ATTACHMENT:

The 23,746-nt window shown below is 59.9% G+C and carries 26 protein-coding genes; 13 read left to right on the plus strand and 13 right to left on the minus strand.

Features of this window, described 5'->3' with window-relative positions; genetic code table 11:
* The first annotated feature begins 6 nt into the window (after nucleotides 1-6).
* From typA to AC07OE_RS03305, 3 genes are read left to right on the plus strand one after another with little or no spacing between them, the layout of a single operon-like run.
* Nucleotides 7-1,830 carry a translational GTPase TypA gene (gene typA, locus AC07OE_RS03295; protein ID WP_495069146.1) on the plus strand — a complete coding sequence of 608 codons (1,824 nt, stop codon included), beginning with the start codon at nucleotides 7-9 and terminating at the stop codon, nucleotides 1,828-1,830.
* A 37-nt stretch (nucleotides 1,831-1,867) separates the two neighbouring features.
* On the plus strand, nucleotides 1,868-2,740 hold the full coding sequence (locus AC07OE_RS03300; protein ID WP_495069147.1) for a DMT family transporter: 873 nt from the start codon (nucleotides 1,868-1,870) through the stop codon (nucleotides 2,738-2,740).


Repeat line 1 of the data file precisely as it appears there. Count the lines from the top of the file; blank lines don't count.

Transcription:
The 23,746-nt window shown below is 59.9% G+C and carries 26 protein-coding genes; 13 read left to right on the plus strand and 13 right to left on the minus strand.